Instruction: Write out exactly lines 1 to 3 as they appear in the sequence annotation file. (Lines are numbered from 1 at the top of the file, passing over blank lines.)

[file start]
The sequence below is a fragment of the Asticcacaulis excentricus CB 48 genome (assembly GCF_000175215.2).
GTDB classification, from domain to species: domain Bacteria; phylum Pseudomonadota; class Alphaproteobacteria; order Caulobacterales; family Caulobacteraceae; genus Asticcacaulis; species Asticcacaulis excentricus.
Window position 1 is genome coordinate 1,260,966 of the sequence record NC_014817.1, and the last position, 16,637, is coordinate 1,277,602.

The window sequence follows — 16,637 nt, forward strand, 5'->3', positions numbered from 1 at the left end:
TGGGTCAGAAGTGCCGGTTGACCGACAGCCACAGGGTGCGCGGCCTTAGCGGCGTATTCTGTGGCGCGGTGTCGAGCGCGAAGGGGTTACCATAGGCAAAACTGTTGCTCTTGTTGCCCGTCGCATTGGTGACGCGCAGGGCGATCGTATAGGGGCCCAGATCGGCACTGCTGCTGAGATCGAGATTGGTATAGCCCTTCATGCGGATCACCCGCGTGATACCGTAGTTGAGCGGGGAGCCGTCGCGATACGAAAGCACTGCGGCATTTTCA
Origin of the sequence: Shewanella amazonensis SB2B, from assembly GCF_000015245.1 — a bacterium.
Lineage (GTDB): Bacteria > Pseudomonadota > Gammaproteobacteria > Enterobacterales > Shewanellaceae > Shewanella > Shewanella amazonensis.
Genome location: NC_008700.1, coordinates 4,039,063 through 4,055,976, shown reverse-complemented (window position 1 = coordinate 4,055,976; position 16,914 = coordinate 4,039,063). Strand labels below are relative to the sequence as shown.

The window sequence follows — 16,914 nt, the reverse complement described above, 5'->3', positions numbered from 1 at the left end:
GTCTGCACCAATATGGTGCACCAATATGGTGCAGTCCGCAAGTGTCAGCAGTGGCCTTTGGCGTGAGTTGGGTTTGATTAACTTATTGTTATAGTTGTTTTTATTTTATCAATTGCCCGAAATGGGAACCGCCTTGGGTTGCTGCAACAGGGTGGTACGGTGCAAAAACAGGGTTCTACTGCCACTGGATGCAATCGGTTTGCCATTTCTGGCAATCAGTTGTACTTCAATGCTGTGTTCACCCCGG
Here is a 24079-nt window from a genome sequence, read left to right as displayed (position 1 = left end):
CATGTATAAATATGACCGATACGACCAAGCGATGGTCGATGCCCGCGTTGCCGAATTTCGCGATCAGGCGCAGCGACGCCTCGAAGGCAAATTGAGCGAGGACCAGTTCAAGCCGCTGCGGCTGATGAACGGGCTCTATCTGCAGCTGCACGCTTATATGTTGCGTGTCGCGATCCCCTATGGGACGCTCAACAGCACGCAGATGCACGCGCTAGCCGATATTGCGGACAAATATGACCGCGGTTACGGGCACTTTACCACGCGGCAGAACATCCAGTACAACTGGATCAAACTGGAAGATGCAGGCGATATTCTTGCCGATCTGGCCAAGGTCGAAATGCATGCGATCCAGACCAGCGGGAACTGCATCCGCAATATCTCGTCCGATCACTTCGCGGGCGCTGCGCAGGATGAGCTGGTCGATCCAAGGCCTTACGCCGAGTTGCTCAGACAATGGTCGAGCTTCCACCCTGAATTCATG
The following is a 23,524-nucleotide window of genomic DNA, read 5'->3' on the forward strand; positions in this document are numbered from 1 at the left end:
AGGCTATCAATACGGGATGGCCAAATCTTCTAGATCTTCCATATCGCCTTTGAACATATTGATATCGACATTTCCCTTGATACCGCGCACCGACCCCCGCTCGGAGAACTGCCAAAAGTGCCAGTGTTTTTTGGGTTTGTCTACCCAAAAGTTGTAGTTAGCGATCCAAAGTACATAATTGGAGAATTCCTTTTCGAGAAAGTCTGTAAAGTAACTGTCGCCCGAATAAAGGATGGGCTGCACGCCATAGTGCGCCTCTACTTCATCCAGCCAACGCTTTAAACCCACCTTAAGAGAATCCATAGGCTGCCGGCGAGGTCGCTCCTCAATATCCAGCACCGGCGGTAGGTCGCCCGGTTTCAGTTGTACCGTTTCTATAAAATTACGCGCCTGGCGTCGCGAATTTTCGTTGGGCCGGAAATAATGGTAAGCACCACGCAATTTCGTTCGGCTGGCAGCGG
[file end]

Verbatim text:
The sequence below is a fragment of the Asticcacaulis excentricus CB 48 genome (assembly GCF_000175215.2).
GTDB classification, from domain to species: domain Bacteria; phylum Pseudomonadota; class Alphaproteobacteria; order Caulobacterales; family Caulobacteraceae; genus Asticcacaulis; species Asticcacaulis excentricus.
Window position 1 is genome coordinate 1,260,966 of the sequence record NC_014817.1, and the last position, 16,637, is coordinate 1,277,602.